US12/318,699 2006-11-10 2009-01-06 Crosslinked hyaluronic acid and process for the preparation thereof Abandoned US20090263447A1 (en)

Priority Applications (5)

Application Number Priority Date Filing Date Title
FR0609866A FR2908415B1 (en) 2006-11-10 2006-11-10 Reticulated hyaluronic acid and process for preparing the same
FR0609866 2006-11-10
PCT/FR2007/052245 WO2008056069A1 (en) 2006-11-10 2007-10-25 Cross-linked hyaluronic acid and method for producing the same
US1950308P true 2008-01-07 2008-01-07
US12/318,699 US20090263447A1 (en) 2006-11-10 2009-01-06 Crosslinked hyaluronic acid and process for the preparation thereof

Applications Claiming Priority (1)

Application Number Priority Date Filing Date Title
US12/318,699 US20090263447A1 (en) 2006-11-10 2009-01-06 Crosslinked hyaluronic acid and process for the preparation thereof

Related Parent Applications (1)

Application Number Title Priority Date Filing Date
PCT/FR2007/052245 Continuation WO2008056069A1 (en) 2006-11-10 2007-10-25 Cross-linked hyaluronic acid and method for producing the same

Publications (1)

Publication Number Publication Date
US20090263447A1 true US20090263447A1 (en) 2009-10-22

Family

ID=37888209

Family Applications (1)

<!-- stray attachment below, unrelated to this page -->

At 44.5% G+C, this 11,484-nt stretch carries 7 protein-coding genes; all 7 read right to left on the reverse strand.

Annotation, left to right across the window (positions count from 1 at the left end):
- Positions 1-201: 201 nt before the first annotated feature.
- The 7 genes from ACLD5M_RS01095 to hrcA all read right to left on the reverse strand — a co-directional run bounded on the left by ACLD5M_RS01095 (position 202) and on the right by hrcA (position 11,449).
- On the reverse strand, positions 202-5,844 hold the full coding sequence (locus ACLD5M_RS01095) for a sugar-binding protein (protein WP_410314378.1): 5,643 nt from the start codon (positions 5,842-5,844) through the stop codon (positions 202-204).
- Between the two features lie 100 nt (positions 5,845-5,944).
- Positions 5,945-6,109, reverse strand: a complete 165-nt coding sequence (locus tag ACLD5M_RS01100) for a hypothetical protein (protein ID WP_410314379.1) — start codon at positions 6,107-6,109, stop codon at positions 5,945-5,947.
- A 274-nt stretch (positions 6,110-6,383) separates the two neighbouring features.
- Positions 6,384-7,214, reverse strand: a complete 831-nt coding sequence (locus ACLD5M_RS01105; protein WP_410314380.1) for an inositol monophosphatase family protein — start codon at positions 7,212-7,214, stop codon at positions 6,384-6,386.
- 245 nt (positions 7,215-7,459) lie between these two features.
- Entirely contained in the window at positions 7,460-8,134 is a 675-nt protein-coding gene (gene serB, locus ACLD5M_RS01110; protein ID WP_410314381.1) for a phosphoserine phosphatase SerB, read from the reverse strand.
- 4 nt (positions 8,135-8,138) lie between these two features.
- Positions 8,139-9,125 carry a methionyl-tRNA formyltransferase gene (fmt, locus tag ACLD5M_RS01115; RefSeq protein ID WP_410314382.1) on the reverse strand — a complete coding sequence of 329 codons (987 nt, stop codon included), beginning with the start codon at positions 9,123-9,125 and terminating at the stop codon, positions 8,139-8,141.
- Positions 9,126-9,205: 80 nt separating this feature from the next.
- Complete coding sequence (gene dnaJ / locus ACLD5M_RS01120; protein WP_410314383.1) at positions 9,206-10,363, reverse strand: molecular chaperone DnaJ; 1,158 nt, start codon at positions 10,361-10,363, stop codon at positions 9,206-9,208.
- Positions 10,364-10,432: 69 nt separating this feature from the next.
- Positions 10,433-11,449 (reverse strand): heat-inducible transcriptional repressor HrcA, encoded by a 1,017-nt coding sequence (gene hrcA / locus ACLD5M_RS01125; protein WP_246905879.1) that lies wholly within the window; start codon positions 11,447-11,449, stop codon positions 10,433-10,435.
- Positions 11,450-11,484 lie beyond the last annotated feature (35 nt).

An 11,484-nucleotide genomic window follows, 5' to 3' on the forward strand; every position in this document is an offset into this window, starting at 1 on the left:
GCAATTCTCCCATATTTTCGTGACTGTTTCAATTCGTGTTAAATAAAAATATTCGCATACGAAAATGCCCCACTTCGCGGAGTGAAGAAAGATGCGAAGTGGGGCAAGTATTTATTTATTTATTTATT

Application Number Title Priority Date Filing Date
US12/318,699 Abandoned US20090263447A1 (en) 2006-11-10 2009-01-06 Crosslinked hyaluronic acid and process for the preparation thereof

Country Status (12)

Country Link
US (1) US20090263447A1 (en)
EP (1) EP2094736A1 (en)
JP (1) JP5389661B2 (en)
KR (1) KR101478849B1 (en)
CN (1) CN101611063B (en)
AU (1) AU2007316520B2 (en)
BR (1) BRPI0718577A2 (en)
CA (1) CA2668650C (en)
FR (1) FR2908415B1 (en)
MX (1) MX2009004969A (en)
RU (1) RU2456299C2 (en)
WO (1) WO2008056069A1 (en)

Cited By (28)

* Cited by examiner, † Cited by third party
Publication number Priority date Publication date Assignee Title
US20110229574A1 (en) * 2010-03-22 2011-09-22 Allergan, Inc. Polysaccharide and protein-polysaccharide cross-linked hydrogels for soft tissue augmentation
US8318695B2 (en) 2007-07-30 2012-11-27 Allergan, Inc. Tunably crosslinked polysaccharide compositions
US8394782B2 (en) 2007-11-30 2013-03-12 Allergan, Inc. Polysaccharide gel formulation having increased longevity
US8394784B2 (en) 2007-11-30 2013-03-12 Allergan, Inc. Polysaccharide gel formulation having multi-stage bioactive agent delivery
US8450475B2 (en) 2008-08-04 2013-05-28 Allergan, Inc. Hyaluronic acid-based gels including lidocaine
US20130197660A1 (en) * 2010-04-22 2013-08-01 Nobil Bio Ricerche S.R.L. Implantable devices having antibacterial properties and multifunctional surfaces